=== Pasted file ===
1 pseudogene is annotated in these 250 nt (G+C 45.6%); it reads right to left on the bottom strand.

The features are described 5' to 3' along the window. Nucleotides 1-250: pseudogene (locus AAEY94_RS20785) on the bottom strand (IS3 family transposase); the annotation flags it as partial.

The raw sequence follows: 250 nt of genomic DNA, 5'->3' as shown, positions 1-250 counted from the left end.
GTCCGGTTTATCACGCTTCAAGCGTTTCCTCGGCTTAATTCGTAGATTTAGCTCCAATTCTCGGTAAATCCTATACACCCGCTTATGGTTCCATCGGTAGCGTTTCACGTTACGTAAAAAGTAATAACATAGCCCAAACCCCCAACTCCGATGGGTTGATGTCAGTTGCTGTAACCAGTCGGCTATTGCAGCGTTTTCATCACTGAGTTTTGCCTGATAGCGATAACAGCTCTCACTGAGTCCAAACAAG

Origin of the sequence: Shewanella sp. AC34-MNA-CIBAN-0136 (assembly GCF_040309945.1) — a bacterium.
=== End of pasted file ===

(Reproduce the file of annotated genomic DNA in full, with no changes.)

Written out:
1 pseudogene is annotated in these 250 nt (G+C 45.6%); it reads right to left on the bottom strand.

The features are described 5' to 3' along the window. Nucleotides 1-250: pseudogene (locus AAEY94_RS20785) on the bottom strand (IS3 family transposase); the annotation flags it as partial.

The raw sequence follows: 250 nt of genomic DNA, 5'->3' as shown, positions 1-250 counted from the left end.
GTCCGGTTTATCACGCTTCAAGCGTTTCCTCGGCTTAATTCGTAGATTTAGCTCCAATTCTCGGTAAATCCTATACACCCGCTTATGGTTCCATCGGTAGCGTTTCACGTTACGTAAAAAGTAATAACATAGCCCAAACCCCCAACTCCGATGGGTTGATGTCAGTTGCTGTAACCAGTCGGCTATTGCAGCGTTTTCATCACTGAGTTTTGCCTGATAGCGATAACAGCTCTCACTGAGTCCAAACAAG

Origin of the sequence: Shewanella sp. AC34-MNA-CIBAN-0136 (assembly GCF_040309945.1) — a bacterium.